About West Yellowstone
West Yellowstone sits at the entrance to Yellowstone National Park in the 6,660 foot-high Madison Valley. A forest of dark green evergreens covers the valley floor and the surrounding mountains. Being volcanic in origin, chunks of black obsidian rock lie scatter about on the mountainsides. The Madison River passes the city, flowing out of Yellowstone's geysers and hot springs, and toward the nearby Hebgen Reservoir. West Yellowstone is the southernmost city in Montana, sitting in a tiny tip between the Wyoming and Idaho borders.
West Yellowstone had its beginnings as a terminus for a Union Pacific Railroad line built in the early 1900s to bring tourists to Yellowstone National Park. After being called 'Boundary', 'Terminus', and just 'Yellowstone', the name 'West Yellowstone' was adopted in 1920. The railroad is no longer in use but West Yellowstone has grown into a tourism-centered town with a population of 1,177 (as of 2000).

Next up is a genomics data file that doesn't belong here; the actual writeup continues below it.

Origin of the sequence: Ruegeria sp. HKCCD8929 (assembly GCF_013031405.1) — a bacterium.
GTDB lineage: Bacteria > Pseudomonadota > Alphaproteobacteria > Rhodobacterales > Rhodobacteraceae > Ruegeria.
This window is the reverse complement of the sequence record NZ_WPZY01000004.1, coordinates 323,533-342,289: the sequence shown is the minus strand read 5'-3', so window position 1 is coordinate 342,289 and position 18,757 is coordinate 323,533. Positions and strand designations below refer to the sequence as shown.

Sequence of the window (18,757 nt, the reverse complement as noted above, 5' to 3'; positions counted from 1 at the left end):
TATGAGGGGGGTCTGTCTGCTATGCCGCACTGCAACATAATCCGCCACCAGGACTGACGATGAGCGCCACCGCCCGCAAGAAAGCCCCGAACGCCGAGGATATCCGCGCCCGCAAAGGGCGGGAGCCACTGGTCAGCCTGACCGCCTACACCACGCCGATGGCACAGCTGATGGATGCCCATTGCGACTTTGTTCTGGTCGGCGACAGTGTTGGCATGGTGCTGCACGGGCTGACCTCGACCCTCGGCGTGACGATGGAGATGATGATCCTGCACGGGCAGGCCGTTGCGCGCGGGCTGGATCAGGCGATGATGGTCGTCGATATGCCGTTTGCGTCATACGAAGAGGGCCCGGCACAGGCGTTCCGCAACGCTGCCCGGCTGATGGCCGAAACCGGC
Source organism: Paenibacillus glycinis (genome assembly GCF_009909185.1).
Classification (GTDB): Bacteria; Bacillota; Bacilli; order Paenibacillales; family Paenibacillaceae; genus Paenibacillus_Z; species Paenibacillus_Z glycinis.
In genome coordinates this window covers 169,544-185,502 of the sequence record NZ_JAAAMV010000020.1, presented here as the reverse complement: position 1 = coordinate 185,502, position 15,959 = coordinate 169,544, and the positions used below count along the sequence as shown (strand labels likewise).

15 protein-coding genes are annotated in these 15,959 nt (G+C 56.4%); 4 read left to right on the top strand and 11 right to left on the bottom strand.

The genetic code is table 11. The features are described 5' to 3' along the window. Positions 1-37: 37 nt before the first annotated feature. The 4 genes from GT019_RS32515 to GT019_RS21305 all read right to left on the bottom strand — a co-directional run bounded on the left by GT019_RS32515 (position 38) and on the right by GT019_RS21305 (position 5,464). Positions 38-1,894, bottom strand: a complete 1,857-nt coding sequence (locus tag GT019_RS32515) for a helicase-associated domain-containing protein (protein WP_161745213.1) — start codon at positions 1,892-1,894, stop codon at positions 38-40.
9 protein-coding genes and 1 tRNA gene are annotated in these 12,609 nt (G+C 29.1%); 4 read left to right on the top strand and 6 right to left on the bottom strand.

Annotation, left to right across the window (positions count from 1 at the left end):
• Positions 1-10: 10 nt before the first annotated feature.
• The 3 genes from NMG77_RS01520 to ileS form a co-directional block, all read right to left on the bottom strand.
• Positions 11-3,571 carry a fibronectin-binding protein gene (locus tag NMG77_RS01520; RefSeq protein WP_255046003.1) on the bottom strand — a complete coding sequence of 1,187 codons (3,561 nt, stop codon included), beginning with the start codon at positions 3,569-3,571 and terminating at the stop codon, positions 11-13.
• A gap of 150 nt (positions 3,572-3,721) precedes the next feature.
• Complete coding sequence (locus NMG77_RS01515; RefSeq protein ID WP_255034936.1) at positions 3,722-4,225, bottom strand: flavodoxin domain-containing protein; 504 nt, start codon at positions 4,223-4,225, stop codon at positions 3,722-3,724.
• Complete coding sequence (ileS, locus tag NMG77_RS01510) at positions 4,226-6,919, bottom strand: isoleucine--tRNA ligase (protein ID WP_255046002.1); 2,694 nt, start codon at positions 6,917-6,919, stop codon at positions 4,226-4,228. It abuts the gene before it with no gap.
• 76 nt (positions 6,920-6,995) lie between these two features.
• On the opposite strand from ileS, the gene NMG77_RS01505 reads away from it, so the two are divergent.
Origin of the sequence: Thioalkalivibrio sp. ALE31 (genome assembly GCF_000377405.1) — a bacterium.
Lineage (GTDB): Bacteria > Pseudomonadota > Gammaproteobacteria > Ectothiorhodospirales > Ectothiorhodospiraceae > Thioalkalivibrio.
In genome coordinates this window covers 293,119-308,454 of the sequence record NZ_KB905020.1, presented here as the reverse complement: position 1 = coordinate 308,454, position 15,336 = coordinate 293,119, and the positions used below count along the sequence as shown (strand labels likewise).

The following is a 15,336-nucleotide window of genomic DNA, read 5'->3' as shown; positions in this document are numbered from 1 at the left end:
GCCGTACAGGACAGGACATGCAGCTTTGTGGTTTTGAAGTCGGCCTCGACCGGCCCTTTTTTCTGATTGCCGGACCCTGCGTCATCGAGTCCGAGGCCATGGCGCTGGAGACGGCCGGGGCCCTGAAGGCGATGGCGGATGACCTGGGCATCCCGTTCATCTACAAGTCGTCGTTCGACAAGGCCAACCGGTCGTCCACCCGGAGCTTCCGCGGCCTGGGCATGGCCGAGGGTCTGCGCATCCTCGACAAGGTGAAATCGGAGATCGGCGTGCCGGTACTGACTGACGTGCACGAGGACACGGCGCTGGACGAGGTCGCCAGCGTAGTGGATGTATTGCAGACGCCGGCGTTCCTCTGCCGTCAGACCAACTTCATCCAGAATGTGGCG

U. S. Highway 20 passes through West Yellowstone coming from Yellowstone on the east, and heading into Idaho a short distance to the west. Combined U. S. Highways 191 and 287 leave toward the north, heading toward Bozeman and Interstate 90. Minor roads lead into the surrounding Gallatin National Forest, where camping, hiking and other recreational opportunities are available.
Gray Wolf Avenue
U.S. Highway 20